16. Why the fuck would you go to a barber that uses nasty, rusty, disease-infested utensils? Does that make any sense at all? Find a fucking good barber, and make the decision yourself instead of relying on the government to do it for you. If it truly were that big a deal the market would open up for a regulatory service that would evaluate barbers anyway.

    No one has answered that question yet...

    All of these people do not think they are capable of deciding which barber to go to? Don't you all see how sad that is? It is a pretty simple fucking decision to make, but apparently no one here is up to the challenge.

    Ridiculous...
     
  17. You don't know your barber? Don't you at least go to the same place every time? Don't you trust them enough to cut your hair without seeing some license?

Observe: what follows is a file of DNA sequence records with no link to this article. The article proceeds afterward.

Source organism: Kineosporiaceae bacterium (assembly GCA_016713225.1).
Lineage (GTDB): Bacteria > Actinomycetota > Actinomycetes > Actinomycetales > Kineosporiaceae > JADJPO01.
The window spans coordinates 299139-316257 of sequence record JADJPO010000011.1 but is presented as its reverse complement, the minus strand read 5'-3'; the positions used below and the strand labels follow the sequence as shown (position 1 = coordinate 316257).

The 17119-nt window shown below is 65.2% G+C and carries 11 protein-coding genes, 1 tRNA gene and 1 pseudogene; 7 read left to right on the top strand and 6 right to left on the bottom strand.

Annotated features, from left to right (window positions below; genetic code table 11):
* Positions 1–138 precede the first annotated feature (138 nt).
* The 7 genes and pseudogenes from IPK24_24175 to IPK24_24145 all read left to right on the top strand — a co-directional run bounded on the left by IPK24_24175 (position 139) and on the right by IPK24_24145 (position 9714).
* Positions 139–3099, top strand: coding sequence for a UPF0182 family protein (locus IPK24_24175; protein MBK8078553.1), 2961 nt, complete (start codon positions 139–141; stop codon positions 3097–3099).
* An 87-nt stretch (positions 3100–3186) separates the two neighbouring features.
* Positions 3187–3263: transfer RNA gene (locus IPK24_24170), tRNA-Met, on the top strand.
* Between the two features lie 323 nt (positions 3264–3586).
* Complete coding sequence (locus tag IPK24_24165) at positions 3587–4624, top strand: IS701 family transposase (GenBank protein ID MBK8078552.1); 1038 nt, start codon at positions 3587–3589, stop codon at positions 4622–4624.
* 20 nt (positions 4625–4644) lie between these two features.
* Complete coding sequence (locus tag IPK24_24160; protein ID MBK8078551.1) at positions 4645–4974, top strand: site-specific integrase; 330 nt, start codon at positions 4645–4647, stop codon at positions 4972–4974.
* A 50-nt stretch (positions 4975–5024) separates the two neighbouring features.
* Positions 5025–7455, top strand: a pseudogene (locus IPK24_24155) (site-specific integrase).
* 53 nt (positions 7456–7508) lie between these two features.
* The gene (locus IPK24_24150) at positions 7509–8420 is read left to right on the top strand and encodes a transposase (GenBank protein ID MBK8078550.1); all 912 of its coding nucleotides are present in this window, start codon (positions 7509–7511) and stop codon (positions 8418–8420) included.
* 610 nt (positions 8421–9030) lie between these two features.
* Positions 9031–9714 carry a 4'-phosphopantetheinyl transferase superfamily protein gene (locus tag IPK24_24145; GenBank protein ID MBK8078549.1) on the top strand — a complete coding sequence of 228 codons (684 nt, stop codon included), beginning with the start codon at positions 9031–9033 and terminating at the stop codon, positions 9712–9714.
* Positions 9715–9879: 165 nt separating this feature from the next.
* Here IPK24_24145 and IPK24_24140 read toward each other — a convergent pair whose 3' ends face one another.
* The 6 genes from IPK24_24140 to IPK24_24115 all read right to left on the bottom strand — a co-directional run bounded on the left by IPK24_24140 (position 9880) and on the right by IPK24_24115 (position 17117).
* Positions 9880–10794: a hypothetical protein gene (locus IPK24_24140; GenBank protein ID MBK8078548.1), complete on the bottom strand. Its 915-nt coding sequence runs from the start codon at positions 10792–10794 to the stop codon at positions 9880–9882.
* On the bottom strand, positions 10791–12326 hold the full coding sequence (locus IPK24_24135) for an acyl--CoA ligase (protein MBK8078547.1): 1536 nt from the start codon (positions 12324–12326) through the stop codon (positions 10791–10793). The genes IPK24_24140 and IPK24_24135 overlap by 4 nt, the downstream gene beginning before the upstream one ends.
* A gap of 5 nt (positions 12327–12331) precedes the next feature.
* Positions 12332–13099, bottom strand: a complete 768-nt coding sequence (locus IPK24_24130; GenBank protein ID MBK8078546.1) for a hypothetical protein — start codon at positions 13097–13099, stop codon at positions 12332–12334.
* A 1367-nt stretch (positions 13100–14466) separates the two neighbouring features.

18. #18 garrison68, Sep 28, 2009
    Last edited by a moderator: Sep 28, 2009

    I do not live shacked up in an underground bunker, with a sawed-off shotgun aimed at the door - sometimes I actually travel to other cities and states and, needing a haircut, I go to shops where do not know the barber. :D
     
  19. Do you really ask to see a license when you go to some stranger to get a haircut or do you trust them because they work in a haircut place?

    Also, how often do you get haircuts that you need to have one when you're traveling or are you just away from your home for long periods of time?
     
  20. One of the greats!

    [​IMG]